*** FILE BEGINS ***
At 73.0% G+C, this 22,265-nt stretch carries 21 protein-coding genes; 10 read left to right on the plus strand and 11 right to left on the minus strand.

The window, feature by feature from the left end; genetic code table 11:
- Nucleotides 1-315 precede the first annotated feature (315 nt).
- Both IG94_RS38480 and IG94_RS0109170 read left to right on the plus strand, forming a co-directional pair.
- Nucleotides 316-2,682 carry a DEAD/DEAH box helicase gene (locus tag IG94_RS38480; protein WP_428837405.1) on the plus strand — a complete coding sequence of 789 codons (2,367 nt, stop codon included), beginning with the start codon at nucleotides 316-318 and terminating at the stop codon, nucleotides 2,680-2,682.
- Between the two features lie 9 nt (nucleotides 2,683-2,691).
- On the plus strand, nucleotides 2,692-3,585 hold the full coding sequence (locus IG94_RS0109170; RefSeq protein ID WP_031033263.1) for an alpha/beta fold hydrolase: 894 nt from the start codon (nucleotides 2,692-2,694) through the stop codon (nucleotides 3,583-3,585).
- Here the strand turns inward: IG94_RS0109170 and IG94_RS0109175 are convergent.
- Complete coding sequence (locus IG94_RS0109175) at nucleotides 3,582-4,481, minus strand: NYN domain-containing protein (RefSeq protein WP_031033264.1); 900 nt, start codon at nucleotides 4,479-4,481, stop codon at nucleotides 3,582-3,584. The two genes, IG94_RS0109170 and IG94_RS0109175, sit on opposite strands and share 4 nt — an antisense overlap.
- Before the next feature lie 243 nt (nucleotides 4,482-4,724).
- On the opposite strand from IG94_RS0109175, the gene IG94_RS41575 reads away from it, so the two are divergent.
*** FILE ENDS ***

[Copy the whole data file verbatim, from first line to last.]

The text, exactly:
At 73.0% G+C, this 22,265-nt stretch carries 21 protein-coding genes; 10 read left to right on the plus strand and 11 right to left on the minus strand.

The window, feature by feature from the left end; genetic code table 11:
- Nucleotides 1-315 precede the first annotated feature (315 nt).
- Both IG94_RS38480 and IG94_RS0109170 read left to right on the plus strand, forming a co-directional pair.
- Nucleotides 316-2,682 carry a DEAD/DEAH box helicase gene (locus tag IG94_RS38480; protein WP_428837405.1) on the plus strand — a complete coding sequence of 789 codons (2,367 nt, stop codon included), beginning with the start codon at nucleotides 316-318 and terminating at the stop codon, nucleotides 2,680-2,682.
- Between the two features lie 9 nt (nucleotides 2,683-2,691).
- On the plus strand, nucleotides 2,692-3,585 hold the full coding sequence (locus IG94_RS0109170; RefSeq protein ID WP_031033263.1) for an alpha/beta fold hydrolase: 894 nt from the start codon (nucleotides 2,692-2,694) through the stop codon (nucleotides 3,583-3,585).
- Here the strand turns inward: IG94_RS0109170 and IG94_RS0109175 are convergent.
- Complete coding sequence (locus IG94_RS0109175) at nucleotides 3,582-4,481, minus strand: NYN domain-containing protein (RefSeq protein WP_031033264.1); 900 nt, start codon at nucleotides 4,479-4,481, stop codon at nucleotides 3,582-3,584. The two genes, IG94_RS0109170 and IG94_RS0109175, sit on opposite strands and share 4 nt — an antisense overlap.
- Before the next feature lie 243 nt (nucleotides 4,482-4,724).
- On the opposite strand from IG94_RS0109175, the gene IG94_RS41575 reads away from it, so the two are divergent.